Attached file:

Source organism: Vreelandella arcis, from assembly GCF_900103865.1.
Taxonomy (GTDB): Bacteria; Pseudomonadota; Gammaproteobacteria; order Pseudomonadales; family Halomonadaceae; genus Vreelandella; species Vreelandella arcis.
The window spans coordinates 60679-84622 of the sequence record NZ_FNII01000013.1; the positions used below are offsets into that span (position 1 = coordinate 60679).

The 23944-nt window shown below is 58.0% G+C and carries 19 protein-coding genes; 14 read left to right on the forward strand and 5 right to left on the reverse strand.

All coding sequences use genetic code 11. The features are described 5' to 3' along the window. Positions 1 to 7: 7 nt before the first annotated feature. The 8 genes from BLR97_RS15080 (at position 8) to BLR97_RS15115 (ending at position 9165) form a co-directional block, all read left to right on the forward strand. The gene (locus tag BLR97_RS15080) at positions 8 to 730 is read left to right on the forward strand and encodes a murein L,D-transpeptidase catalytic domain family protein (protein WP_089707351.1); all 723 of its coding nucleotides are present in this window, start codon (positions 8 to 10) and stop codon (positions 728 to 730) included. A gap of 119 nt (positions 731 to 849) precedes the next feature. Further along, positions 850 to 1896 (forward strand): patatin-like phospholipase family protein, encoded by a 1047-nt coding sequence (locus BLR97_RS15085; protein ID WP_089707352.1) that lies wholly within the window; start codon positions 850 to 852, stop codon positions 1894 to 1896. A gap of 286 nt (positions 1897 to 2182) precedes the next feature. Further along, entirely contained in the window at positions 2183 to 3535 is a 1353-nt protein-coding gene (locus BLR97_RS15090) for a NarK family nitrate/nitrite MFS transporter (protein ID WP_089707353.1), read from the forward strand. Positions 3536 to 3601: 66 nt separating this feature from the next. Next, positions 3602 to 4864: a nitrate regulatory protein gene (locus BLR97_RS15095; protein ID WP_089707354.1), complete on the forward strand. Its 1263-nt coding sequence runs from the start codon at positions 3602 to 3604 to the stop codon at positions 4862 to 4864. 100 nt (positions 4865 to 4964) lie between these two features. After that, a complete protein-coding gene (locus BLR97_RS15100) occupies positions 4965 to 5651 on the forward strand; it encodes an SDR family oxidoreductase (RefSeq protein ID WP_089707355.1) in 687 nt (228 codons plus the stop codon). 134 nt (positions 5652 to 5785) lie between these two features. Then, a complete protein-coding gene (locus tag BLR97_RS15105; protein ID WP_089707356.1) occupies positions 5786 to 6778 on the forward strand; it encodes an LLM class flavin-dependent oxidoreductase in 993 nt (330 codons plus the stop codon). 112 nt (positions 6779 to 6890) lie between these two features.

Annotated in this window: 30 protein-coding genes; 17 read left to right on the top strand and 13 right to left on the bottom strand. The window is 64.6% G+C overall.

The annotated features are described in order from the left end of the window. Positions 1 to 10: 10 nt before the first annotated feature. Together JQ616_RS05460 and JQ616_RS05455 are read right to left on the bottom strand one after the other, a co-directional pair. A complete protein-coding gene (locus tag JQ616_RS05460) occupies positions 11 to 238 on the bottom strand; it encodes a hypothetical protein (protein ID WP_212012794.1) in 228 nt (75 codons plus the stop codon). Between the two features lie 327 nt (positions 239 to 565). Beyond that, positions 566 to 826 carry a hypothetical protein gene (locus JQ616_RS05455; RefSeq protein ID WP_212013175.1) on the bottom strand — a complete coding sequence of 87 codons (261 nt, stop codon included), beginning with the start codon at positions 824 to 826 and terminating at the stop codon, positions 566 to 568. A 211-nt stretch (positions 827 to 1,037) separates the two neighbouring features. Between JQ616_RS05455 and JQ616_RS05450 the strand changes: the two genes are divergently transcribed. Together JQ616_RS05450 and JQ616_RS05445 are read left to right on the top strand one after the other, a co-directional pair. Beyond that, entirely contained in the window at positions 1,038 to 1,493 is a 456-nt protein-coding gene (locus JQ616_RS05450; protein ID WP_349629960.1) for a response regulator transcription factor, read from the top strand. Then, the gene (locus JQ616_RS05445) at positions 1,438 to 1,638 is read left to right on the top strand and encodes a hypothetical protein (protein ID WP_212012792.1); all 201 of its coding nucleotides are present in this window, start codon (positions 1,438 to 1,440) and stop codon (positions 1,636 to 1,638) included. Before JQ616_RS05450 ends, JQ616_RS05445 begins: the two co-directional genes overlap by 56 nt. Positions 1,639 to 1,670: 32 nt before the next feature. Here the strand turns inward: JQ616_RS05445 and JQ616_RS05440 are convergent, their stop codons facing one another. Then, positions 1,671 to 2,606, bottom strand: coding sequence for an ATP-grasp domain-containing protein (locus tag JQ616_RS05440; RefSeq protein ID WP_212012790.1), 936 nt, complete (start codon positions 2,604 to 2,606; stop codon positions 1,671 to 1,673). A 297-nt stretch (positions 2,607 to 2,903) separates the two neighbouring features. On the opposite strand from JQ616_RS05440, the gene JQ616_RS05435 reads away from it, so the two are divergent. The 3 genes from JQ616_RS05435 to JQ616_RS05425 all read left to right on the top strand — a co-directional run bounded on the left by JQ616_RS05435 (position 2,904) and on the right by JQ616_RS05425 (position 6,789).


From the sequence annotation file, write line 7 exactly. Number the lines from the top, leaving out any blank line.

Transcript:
The annotated features are described in order from the left end of the window. Positions 1 to 10: 10 nt before the first annotated feature. Together JQ616_RS05460 and JQ616_RS05455 are read right to left on the bottom strand one after the other, a co-directional pair. A complete protein-coding gene (locus tag JQ616_RS05460) occupies positions 11 to 238 on the bottom strand; it encodes a hypothetical protein (protein ID WP_212012794.1) in 228 nt (75 codons plus the stop codon). Between the two features lie 327 nt (positions 239 to 565). Beyond that, positions 566 to 826 carry a hypothetical protein gene (locus JQ616_RS05455; RefSeq protein ID WP_212013175.1) on the bottom strand — a complete coding sequence of 87 codons (261 nt, stop codon included), beginning with the start codon at positions 824 to 826 and terminating at the stop codon, positions 566 to 568. A 211-nt stretch (positions 827 to 1,037) separates the two neighbouring features. Between JQ616_RS05455 and JQ616_RS05450 the strand changes: the two genes are divergently transcribed. Together JQ616_RS05450 and JQ616_RS05445 are read left to right on the top strand one after the other, a co-directional pair. Beyond that, entirely contained in the window at positions 1,038 to 1,493 is a 456-nt protein-coding gene (locus JQ616_RS05450; protein ID WP_349629960.1) for a response regulator transcription factor, read from the top strand. Then, the gene (locus JQ616_RS05445) at positions 1,438 to 1,638 is read left to right on the top strand and encodes a hypothetical protein (protein ID WP_212012792.1); all 201 of its coding nucleotides are present in this window, start codon (positions 1,438 to 1,440) and stop codon (positions 1,636 to 1,638) included. Before JQ616_RS05450 ends, JQ616_RS05445 begins: the two co-directional genes overlap by 56 nt. Positions 1,639 to 1,670: 32 nt before the next feature. Here the strand turns inward: JQ616_RS05445 and JQ616_RS05440 are convergent, their stop codons facing one another. Then, positions 1,671 to 2,606, bottom strand: coding sequence for an ATP-grasp domain-containing protein (locus tag JQ616_RS05440; RefSeq protein ID WP_212012790.1), 936 nt, complete (start codon positions 2,604 to 2,606; stop codon positions 1,671 to 1,673). A 297-nt stretch (positions 2,607 to 2,903) separates the two neighbouring features. On the opposite strand from JQ616_RS05440, the gene JQ616_RS05435 reads away from it, so the two are divergent. The 3 genes from JQ616_RS05435 to JQ616_RS05425 all read left to right on the top strand — a co-directional run bounded on the left by JQ616_RS05435 (position 2,904) and on the right by JQ616_RS05425 (position 6,789).